1974: Datsun 710 is the driving man's economy car
During the 1970s, Nissan kept adding more models ending in "-10" to the lineup, since the 510 had been such a hit (and those numbers were the chassis codes used by the factories back in Japan). The current Nissan Maxima is the descendant of the Datsun 810, while the 210, 310, 510, 610, and 710 were evolutionary dead ends in the North American market. For the 1974 model year, Datsun dealers got an Americanized version of the Nissan Violet, positioned between the super-cheap B210 and the luxurious (by mid-1970s Japanese import standards) 610, and badged as the 710. Here's a magazine advertisement from 1974, pitching the 710 as both sensible and sporty.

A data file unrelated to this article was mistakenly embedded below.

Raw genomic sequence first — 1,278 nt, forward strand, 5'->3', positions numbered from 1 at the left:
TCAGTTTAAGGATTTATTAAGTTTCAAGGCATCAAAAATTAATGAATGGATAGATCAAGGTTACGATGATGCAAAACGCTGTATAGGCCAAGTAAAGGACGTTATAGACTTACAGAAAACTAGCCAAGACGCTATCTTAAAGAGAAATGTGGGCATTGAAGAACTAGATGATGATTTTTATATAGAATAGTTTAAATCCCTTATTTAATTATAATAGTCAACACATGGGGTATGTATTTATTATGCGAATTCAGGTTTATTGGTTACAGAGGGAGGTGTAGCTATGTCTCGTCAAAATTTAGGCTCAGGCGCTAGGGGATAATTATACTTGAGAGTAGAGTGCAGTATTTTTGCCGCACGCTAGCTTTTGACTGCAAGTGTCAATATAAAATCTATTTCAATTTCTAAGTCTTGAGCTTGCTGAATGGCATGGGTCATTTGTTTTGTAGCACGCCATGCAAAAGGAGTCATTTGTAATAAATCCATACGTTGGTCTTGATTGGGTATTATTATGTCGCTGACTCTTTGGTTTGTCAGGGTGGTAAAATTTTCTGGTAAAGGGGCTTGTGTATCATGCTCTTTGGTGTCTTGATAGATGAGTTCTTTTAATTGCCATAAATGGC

The 710 came with a 1,770cc OHC four rated at 105 horsepower, and the two-door listed for $3,039 (or about $16,500 in inflation-adjusted 2018 dollars). That was both lighter and more powerful than the 1974 BMW 2002, which sold for $4,975; meanwhile, a new 1974 Camaro with 100-horse straight-six sold for $3,162. Admittedly, the Camaro was slower and thirstier than the 710, but it looked a lot less homely.